The announcement over the hospital P.A. made everyone stop for a second.


15 minutes later a 63 year old lady is brought into the Resus area of ED with central crushing chest pain.

She has no previous medical history and was in the mortuary to see the body of her son who’d just died from a subarachnoid haemorrhage.

Her ECG is shown below (click to enlarge):


Tako-tsubo Cardiomyopathy

She’s taken to angiography as a ‘code STEMI’ where’s she’s found to have normal coronary arteries.

Tako-tsubo Cardiomyopathy

Only described in Japan within the last 20 years, Tako-tsubo has become increasingly recognised, possibly in no small part due to the increased use of angiography in Cardiology.

Mayo Clinic criteria for tako-tsubo cardiomyopathy (widely but not universally accepted)

  1. New ECG changes (St elevation or T wave inversion) or moderate troponin rise.
  2. Transient akinesis / dyskinesis of left ventricle (apical and mid-ventricular segments) with regional wall abnormalities extending beyond a single vascular territory.
  3. Absence of coronary artery stenosis >50% or culprit lesion.

Why is it called Tako-tsubo Cardiomyopathy?

The left ventricle, with its apical akinesia looks remarkably like a basket used in japan to catch Octopi.

Ventriculogram and Takotsubo

Ventriculogram and Takotsubo

Takotsubo ventriculogram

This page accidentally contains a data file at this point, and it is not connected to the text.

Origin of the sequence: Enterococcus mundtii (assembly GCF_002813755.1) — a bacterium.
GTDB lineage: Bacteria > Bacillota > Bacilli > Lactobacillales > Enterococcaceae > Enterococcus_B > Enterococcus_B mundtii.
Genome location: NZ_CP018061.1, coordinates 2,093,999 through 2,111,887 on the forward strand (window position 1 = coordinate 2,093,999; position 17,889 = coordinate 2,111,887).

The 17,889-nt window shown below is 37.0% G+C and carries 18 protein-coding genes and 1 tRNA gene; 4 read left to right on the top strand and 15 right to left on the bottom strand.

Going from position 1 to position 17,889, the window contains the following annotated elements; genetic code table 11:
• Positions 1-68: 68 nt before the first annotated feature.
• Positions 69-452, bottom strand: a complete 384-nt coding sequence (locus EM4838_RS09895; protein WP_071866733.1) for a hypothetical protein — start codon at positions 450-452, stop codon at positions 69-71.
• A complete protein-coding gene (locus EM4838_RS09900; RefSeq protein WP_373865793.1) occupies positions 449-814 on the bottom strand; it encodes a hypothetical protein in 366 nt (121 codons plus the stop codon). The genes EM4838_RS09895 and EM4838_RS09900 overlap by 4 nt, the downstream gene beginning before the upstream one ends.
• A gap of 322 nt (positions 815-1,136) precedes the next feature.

Takotsubo ventriculogram

What causes Tako-tsubo?

Classically it occurs in a post-menopausal woman experiencing sudden emotional stress.

Cathecholamine Surge

  • Microvascular Spasm.
  • Sympathetic nervous system activation.
  • Underlying  LVOTO.

A sudden surge in cathecholamines is agreed to be the cause, but the reason why this surge causes a characteristic wall motion abnormality remains a matter for debate.  The most widely held view is that the catecholamines cause microvascular spasm, although left ventricular outflow obstruction is likely to play a part.  The sympathetic nervous system is also implicated – the condition can be prevented in a laboratory by cardiac sympathectomy, the apical distribution explained as it has the highest density of sympathetic nerve fibres. Similar cardiac histopathological features are seen in patients who’ve had a subarachnoid haemorrhage.

So what do we do in the ED?

Tako-tsubo cardiomyopathy is indistinguishable from a STEMI in the ED.  No criteria can be safely used to differentiate between the two conditions.  You should activate your local code STEMI protocol.

Tako-tsubo has a better prognosis than STEMIs with a similar ECG but it is certainly not benign.



  • ClinicalCases Blogspot with Dr Ves: Takotsubo cardiomyopathy broken heart syndrome
  • Akashi YJ, Goldstein DS, Barbaro G, Ueyama T.Takotsubo cardiomyopathy: a new form of acute, reversible heart failure.Circulation. 2008 Dec 16;118(25):2754-62.PMID: 19106400
  • Abdulla I, Ward MR.Tako-tsubo cardiomyopathy: how stress can mimic acute coronary occlusion.Med J Aust. 2007 Sep 17;187(6):357-60. PMID: 17874985
  • Banning et al. Takotsubo cardiomyopathy BMJ 2010;340:c1272.
  • Salim S. Virani, MD, A. Nasser Khan, MD, Cesar E. Mendoza, MD, Alexandre C. Ferreira, MD, and Eduardo de Marchena, MD Takotsubo Cardiomyopathy, or Broken-Heart Syndrome Tex Heart Inst J. 2007; 34(1): 76–79. [Reference]
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